Field Reports: Ice anglers need to remove fish houses soon
The deadline to remove fish houses from lakes in Minnesota is approaching quickly.
Minnesota Department of Natural Resources officials are reminding anglers that fish houses must be removed by the end of the day Monday south of an east-west line formed by U.S. Highway 10, east along Minnesota Highway 34 to Minnesota Highway 200, east along Highway 200 to U.S. Highway 2, and east along Highway 2 to the Minnesota-Wisconsin border.
The deadline to remove fish houses from lakes north of that line is the end of the day on March 19.
Fish house owners also should remove any trash from lakes, whether it's theirs or was left by someone else, DNR officials said.
Wisconsin: Lots of bear permits
A record 12,970 permits were issued for the 2018 bear hunting season in Wisconsin.
Hunters who applied for a harvest permit can check their status online at gowild.wi.gov. Successful applicants should have received a postcard in the mail.
"Bear hunting has become an extremely popular outdoor activity in Wisconsin," noted Scott Walter, DNR large carnivore specialist. "For the 2018 season, we had over 124,000 individuals apply for either a harvest permit or preference point."
This year's harvest quota of 4,550 was approved by the Natural Resources Board at its January meeting. The quota was set with the intention of reducing the bear population in Northwestern Wisconsin and stabilizing the population in the rest of the state.
The season structure for this year's hunt is as follows:
Zone C (dogs not permitted):
• Sept. 5 to Oct. 9 — with aid of bait and all other legal methods not using dogs.
All other zones (use of dogs permitted):
• Sept. 5-11 — with aid of bait and other legal methods not using dogs;
• Sept. 12 to Oct. 2 — with aid of bait, dogs, and all other legal methods; and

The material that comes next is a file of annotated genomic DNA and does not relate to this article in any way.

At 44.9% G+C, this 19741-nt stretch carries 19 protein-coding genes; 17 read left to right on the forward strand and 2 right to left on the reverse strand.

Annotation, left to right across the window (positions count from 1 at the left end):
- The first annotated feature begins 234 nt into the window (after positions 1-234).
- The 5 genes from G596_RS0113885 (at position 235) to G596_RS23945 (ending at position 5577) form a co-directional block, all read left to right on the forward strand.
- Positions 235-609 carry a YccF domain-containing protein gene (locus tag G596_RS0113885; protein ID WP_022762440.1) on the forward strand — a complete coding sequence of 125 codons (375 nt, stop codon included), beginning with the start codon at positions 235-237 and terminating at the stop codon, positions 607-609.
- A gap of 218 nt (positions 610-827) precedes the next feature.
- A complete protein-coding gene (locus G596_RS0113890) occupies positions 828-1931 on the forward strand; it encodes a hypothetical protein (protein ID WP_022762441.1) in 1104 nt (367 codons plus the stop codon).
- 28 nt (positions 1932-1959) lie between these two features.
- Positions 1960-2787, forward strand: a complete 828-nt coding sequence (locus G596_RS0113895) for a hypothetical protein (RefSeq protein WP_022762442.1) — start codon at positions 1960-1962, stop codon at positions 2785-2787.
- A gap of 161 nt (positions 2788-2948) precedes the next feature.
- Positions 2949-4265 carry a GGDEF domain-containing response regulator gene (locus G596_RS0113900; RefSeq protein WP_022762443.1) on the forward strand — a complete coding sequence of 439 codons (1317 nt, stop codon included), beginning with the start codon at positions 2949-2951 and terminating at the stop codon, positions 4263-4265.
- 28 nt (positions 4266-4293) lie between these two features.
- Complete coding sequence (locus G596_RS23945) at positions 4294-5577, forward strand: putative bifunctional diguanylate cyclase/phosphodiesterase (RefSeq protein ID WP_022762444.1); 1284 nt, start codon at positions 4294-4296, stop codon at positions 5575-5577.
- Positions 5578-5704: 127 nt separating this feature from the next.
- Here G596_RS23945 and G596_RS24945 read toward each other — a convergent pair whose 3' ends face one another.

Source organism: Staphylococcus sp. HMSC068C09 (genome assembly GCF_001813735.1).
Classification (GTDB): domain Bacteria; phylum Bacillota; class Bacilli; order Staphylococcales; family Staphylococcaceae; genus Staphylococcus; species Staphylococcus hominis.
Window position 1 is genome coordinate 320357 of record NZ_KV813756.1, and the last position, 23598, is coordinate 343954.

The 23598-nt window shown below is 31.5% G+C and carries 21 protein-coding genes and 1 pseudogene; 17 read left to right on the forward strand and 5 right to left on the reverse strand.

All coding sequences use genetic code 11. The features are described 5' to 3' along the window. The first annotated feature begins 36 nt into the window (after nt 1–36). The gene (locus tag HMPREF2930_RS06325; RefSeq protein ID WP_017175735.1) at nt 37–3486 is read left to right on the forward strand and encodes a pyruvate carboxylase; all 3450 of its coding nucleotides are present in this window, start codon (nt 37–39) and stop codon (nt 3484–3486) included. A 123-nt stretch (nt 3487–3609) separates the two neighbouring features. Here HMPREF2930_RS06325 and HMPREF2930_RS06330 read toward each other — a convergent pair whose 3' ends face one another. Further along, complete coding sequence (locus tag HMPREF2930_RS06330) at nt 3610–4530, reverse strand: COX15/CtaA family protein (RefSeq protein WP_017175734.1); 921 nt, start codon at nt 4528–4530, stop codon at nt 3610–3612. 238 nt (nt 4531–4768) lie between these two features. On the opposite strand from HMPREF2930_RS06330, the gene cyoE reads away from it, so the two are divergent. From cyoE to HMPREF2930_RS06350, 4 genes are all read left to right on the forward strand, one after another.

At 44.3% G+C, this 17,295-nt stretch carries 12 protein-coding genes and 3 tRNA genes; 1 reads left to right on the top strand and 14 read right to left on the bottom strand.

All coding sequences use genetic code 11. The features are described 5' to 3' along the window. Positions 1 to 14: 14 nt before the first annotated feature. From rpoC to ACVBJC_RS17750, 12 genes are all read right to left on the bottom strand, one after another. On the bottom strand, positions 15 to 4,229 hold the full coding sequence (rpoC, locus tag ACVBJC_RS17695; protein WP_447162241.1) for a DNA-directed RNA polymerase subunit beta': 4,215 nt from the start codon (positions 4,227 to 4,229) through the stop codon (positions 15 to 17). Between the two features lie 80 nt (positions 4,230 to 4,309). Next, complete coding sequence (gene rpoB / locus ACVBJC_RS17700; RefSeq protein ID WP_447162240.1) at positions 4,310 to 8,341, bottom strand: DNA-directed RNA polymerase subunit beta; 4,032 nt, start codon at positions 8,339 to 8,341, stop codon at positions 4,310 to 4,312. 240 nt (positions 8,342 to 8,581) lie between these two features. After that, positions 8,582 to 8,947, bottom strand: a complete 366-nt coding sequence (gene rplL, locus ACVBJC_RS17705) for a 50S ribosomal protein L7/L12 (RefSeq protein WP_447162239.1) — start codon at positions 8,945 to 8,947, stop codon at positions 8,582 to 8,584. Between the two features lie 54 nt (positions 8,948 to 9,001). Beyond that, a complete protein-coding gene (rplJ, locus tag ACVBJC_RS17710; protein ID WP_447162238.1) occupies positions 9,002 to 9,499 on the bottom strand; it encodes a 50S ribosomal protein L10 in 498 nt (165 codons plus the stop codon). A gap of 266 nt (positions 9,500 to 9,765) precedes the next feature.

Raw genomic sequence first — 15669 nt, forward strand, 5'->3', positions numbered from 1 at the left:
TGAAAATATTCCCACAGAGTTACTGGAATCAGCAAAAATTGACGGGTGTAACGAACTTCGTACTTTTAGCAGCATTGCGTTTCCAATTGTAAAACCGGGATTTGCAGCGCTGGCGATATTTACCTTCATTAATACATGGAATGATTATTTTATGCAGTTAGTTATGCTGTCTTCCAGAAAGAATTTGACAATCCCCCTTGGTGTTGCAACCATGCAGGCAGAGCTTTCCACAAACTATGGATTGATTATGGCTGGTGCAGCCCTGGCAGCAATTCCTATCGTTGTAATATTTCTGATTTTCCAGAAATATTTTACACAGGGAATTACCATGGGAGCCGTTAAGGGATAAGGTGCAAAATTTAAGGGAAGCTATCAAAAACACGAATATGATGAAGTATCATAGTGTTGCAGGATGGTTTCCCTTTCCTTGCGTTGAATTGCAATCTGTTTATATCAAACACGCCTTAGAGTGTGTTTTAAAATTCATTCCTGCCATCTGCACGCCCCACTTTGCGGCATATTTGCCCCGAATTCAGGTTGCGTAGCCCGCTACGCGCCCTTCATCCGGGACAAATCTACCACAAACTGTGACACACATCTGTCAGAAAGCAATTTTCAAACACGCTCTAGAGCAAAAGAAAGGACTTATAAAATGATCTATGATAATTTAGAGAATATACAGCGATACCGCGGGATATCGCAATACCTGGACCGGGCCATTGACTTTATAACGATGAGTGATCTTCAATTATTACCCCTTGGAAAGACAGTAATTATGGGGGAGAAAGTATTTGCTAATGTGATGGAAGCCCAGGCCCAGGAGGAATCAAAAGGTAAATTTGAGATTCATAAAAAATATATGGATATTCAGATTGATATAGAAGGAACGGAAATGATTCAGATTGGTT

• Oct. 3-9 — with aid of dogs only (bait may be used to locate bear to hunt with the aid of dogs).
Women's wingshooting class offered
The Ruffed Grouse Society will again offer its "Women's Intro to Wingshooting — Upland Game Skills Course" this summer and fall in Duluth and Superior.
Women can develop shotgun skills while discovering wildlife management, upland game, hunting dogs, hunting techniques and game preparation in a comfortable environment. Most class meetings will be followed by a non-competitive round of trapshooting with volunteer instructors. Some shotguns will be available for use by those who do not have one.
The course culminates with a pheasant hunt at a game farm. You will be hunting with volunteer instructors, guides and dogs.
A "meet-and-greet" meeting will be held with Mark Fouts of the Ruffed Grouse Society and volunteer instructors May 1 at 6 p.m. at VIP Pizza, 1201 Tower Avenue, Superior. Classes will be held on June 12 and 26, July 10 and 24 and Aug. 7 and 21, with the final guided hunt on Sept. 9. Course fee is $110.
Contact Fouts at firstname.lastname@example.org with questions. Register online or call Ordean East Community School — duluthcommunityed.org or (218) 336-8760.
Most popular national parks listed
The U.S. National Park Service listed its most popular parks by number of visits in 2017. Here they are:
• Great Smoky Mountains, 11,388,893
• Grand Canyon, 6,254,238
• Zion, 4,504,812
• Rocky Mountain, 4,437,215
• Yosemite, 4,336,890
• Yellowstone, 4,116,524
• Acadia, 3,509,271
• Olympic, 3,401,996
• Grand Teton, 3,317,000
• Glacier, 3,305,512
For comparison, here are 2017 visits to national parks in the Northland:
• Voyageurs, 237,250
• Apostle Islands National Lakeshore, 203,421
• Isle Royale, 28,196